Medicinal Uses and Natural Availability of Three Plant Species in Selected Ecosystems in Cameroon

J Anal Pharm Res. 2017;4(4):00110. doi: 10.15406/japlr.2017.04.00110. Epub 2017 Apr 13.

Abstract

In many developing countries traditional medicine constitutes a major part of health care because of its local availability and affordability compared to modern medicine. However, little is known about the specific uses and availability of medicinal plants. In this research an exploratory study was conducted to determine the uses of three medicinal plants in Cameroon, and to examine their relative distribution and abundance in specific habitats. From a questionnaire administered to traditional healers, we and found that three species of medicinal plants including: Alstonia boonei, Picralima nitida and Sarcocephalus latifolius that are commonly used, either singly or in mixtures to treat human diseases such as muscle and joints pains, hyperthermia, hypertension, hepatitis, jaundice and rheumatism. Fresh or dry barks of the tree plants and fresh fruits of Picralima nitida, as well as various ethnopharmacological preparations (decoctions, maceration, infusion and powder) are widely commercialized. Findings from our ecological study revealed that Alstonia boonei was represented by 2, or 1 % of total individuals recorded in 0.5 ha, implying 3 individuals and 6 trees/ha. This tree was well represented and was sometime among the forests. Picralima nitida was represented by 0.6 % of total trees recorded in 0.5 ha, implying 0.70 tree and 1 tree/ha. This tree was poorly represented and was not a dominant species in its habitats. Sarcocephalus latifolius belonged to a group of 72 plants with a recovery < 5% corresponding to Braun- Blanquet scale1. Hence, this plant was not densely represented in the Sudono-Guinean and Sahelian savannahs. It is the most harvested species of the three species that has undergone a strong anthropogenic destruction. Therefore these three plants, and especially Sarcocephalus latifolius, need to be protected through a sustainable management of their habitats in Cameroon.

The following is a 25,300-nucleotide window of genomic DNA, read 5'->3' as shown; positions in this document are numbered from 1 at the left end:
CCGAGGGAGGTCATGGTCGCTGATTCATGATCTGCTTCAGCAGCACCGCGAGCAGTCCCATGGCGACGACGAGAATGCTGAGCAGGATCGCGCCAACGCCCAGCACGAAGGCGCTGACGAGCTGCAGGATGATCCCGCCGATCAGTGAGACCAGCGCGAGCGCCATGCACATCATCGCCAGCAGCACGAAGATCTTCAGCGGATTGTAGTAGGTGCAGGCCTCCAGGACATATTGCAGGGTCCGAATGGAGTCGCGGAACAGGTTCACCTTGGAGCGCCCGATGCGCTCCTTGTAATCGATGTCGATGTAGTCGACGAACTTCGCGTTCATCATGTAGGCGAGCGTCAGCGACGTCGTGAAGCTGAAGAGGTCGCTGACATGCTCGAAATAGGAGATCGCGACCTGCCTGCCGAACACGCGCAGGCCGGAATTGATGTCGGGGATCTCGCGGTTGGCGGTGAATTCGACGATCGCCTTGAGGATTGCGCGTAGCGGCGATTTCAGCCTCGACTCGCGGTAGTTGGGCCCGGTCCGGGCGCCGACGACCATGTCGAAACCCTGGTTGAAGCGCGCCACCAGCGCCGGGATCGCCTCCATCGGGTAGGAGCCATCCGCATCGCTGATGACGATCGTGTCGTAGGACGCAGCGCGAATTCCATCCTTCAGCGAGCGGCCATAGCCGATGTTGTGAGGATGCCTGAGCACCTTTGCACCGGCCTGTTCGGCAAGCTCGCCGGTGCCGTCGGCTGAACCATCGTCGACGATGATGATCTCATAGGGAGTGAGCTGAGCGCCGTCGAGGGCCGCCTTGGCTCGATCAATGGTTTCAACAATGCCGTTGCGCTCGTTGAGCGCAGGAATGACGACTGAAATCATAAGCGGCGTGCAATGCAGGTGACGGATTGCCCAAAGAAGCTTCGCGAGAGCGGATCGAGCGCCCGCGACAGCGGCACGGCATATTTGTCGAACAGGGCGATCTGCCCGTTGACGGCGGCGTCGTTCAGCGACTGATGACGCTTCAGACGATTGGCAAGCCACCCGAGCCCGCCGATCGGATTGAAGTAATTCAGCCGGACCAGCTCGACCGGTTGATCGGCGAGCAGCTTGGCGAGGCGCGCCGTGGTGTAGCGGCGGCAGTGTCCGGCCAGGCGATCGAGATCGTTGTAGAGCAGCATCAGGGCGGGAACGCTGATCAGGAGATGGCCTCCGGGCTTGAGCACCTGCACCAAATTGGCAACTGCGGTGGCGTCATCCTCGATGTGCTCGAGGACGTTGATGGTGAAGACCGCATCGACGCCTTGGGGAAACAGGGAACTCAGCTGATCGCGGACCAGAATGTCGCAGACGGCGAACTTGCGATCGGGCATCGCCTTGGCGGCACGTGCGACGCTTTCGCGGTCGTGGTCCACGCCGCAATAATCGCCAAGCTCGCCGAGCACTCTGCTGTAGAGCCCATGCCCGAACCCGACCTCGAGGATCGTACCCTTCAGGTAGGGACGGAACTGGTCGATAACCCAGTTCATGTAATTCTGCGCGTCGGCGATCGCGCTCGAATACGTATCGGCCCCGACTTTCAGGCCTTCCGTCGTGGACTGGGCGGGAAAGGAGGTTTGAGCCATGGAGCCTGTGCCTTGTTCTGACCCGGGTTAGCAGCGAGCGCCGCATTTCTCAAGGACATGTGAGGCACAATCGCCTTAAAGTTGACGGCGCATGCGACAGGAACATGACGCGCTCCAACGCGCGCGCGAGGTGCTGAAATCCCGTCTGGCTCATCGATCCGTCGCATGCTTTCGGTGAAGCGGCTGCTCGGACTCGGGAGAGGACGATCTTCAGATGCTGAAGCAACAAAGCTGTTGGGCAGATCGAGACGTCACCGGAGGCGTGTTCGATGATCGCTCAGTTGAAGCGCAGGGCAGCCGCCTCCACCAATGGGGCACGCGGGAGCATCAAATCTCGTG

Keywords: Conservation strategies; Disease control; Irrational exploitation; Monospecific polyspecific recipes; Natural availability; Picralima nitida; Sarcocephalus; and Alstonia boone.